Camp Invention Aims To Inspire Future Inventors
Camp Invention is being held this week at Central Lakes College in Brainerd. The camp focuses on the S.T.E.M. fields and aims to inspire local students to become future inventors.
“Everyday, the kids get a chance to work in teams to build new inventions or to create prototypes that solve problems,” said Terri Ebinger, the director at Camp Invention in Brainerd. “The kids really get excited when they get to put their own touches on their inventions and create things that they think would solve those real-world problems that we are having in our world today.”
The camp is for students entering kindergarten through sixth grade and follows a curriculum inspired by the world’s greatest inventors.
“This year, it’s all about technology. We’re learning about Optibots, which are little sensor-driven robots, and the kids are learning about how sensors affect daily life and how in the future we might have things like driverless cars that are all run by sensor,” Lisa Laasch, a teacher at Camp Invention, explained.
The students rotate to five classes each day and participate in activities such as designing and building robotic dogs, controlling their own self-driving robots, and other fun, science-related games.
“My favorite part of the camp is where you get to bring your stuff in and you get to make, build inventions,” said Lily, who is attending the camp. “It’s really fun.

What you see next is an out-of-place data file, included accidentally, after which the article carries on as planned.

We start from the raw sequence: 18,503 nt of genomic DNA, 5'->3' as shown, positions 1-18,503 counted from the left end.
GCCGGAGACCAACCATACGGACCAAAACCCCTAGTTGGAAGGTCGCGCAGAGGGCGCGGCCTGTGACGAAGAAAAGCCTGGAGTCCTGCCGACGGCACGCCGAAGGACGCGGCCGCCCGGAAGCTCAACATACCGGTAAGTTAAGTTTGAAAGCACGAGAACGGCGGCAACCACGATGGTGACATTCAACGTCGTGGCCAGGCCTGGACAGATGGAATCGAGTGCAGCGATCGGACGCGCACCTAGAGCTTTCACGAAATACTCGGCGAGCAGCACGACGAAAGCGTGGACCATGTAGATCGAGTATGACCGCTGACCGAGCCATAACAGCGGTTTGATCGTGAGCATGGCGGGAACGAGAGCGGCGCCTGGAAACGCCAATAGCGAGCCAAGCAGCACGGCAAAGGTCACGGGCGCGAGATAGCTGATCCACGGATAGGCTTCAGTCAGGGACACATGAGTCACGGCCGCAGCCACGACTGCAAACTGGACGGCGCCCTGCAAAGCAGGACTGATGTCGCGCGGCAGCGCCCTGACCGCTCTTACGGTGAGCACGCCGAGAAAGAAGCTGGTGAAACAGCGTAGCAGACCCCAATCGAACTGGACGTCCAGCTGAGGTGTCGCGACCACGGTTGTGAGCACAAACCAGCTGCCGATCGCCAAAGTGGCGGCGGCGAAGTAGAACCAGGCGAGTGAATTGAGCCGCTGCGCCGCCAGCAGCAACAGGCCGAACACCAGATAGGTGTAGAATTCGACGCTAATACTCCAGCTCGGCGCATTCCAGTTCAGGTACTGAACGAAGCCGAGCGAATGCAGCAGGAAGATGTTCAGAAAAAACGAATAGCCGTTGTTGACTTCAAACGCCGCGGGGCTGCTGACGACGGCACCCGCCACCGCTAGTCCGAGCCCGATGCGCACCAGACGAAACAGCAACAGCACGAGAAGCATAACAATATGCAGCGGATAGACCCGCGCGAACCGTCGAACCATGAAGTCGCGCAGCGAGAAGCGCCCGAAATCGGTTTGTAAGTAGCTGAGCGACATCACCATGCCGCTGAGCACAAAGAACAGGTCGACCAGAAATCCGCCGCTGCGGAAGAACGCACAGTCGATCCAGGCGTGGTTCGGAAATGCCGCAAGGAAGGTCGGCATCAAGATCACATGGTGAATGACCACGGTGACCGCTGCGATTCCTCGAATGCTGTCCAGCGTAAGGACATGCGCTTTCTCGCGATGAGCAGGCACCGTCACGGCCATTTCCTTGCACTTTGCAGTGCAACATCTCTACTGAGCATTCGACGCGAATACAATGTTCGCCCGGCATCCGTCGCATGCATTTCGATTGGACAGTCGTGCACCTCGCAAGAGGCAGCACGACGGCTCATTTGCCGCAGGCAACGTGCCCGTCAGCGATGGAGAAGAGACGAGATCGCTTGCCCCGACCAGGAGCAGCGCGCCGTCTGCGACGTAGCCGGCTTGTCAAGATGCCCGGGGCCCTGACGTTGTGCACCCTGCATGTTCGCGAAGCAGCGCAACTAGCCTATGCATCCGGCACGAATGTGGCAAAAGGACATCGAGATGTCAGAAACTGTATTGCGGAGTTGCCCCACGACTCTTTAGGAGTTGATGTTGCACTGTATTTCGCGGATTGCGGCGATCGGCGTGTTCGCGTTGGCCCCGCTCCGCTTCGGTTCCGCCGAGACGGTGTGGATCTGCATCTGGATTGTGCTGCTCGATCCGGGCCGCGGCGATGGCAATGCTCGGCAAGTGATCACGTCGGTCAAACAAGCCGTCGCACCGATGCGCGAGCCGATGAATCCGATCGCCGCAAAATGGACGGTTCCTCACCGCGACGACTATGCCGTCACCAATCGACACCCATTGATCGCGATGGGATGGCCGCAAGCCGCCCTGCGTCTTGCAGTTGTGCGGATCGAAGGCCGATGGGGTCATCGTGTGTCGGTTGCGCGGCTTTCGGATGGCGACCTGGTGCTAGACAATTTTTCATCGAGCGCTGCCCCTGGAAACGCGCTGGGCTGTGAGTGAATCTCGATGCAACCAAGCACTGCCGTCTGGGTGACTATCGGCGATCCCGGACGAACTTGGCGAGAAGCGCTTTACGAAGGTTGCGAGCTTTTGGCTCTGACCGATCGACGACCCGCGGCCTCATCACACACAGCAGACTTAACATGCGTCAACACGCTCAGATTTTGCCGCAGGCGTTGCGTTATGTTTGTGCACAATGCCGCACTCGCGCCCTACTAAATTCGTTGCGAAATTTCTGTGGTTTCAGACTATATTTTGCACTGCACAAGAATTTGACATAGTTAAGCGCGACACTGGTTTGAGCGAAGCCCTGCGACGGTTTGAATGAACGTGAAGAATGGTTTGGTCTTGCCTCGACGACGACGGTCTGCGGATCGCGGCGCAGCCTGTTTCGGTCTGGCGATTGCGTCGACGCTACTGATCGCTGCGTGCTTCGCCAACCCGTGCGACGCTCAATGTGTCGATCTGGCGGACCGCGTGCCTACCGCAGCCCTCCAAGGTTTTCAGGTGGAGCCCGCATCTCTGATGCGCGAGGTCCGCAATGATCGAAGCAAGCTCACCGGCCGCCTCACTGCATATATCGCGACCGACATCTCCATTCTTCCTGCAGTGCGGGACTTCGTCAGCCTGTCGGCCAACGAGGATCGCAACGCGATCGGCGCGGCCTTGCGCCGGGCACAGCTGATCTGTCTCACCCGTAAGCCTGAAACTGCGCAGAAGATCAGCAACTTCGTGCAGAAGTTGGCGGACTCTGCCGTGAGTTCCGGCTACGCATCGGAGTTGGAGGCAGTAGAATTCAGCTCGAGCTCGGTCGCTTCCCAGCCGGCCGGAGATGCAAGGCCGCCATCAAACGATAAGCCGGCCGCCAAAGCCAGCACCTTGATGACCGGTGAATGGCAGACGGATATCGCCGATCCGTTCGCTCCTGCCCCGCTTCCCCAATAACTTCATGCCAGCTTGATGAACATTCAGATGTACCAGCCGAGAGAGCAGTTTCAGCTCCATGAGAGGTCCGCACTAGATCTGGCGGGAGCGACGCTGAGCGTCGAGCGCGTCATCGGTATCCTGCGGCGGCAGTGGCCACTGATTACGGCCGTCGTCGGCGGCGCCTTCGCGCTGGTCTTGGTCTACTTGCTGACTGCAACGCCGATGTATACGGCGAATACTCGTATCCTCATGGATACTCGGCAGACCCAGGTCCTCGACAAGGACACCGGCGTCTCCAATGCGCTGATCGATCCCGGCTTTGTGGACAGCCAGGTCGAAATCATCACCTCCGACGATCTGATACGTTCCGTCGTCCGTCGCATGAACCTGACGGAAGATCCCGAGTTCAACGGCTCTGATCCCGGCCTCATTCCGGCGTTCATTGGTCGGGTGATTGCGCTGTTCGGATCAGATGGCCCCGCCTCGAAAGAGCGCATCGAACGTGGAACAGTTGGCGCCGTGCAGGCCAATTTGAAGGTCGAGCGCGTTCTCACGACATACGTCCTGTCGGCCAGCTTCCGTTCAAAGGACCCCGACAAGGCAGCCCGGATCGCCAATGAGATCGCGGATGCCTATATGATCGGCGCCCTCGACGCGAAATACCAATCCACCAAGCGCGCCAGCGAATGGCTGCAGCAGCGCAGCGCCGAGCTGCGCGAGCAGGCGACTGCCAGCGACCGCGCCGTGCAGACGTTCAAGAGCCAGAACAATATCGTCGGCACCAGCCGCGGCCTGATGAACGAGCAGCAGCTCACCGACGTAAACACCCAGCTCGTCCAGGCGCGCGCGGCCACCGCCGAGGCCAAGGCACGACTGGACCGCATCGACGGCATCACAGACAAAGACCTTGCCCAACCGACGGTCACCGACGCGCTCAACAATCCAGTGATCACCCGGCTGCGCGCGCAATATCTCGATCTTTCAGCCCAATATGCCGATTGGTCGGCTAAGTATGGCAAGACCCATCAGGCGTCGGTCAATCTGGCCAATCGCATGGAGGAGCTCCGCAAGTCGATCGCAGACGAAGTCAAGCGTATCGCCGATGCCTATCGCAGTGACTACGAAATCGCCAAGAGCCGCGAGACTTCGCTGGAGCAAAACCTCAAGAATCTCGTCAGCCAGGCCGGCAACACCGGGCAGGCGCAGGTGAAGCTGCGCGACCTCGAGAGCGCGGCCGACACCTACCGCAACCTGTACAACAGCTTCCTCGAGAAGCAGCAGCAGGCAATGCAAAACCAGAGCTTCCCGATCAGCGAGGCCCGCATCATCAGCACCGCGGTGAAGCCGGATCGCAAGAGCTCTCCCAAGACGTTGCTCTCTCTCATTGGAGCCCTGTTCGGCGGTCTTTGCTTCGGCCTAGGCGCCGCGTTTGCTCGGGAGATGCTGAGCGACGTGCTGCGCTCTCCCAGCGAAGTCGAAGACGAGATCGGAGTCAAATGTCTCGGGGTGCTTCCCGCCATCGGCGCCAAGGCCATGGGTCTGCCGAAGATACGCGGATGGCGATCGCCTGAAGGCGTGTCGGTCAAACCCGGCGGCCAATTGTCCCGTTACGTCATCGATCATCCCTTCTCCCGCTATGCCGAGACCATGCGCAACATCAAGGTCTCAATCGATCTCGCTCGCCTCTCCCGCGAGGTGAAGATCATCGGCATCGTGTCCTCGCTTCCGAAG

The camp, which was founded in 1990, has served more than 1.3 million children throughout the country, many of them going on to be Leadership Interns and teachers.
“I like going year from year, and I see the same kids and I watch them kind of grow up and learn new things,” said Chase Christian, a Camp Invention Leadership Intern.
“Just watching them do their stuff, like that was us last year or the year before that,” added Levi Jillson, a Camp Invention Leadership Intern in training.
While the camp aims to be a week of fun, it also has the goal of introducing young kids to the S.T.E.M. fields and the opportunities that may lie ahead for them.
“The biggest thing is that, that’s what our society is going to probably be needing in the future is jobs in those areas of science, technology, engineering, and math, and so this is preparing them for college and for those classes in high school that might be a little tougher, but for the real world,” explained Ebinger. “Those are the jobs that are going to be out there.”
“They build and they invent and they create and they take apart, and so there’s just, there’s so many aspects to it that are wonderful,” added Laasch. “I just, I would love that every child got to experience that.”
The camp has approximately 110 campers each summer. For more information on the camp, visit campinvention.org.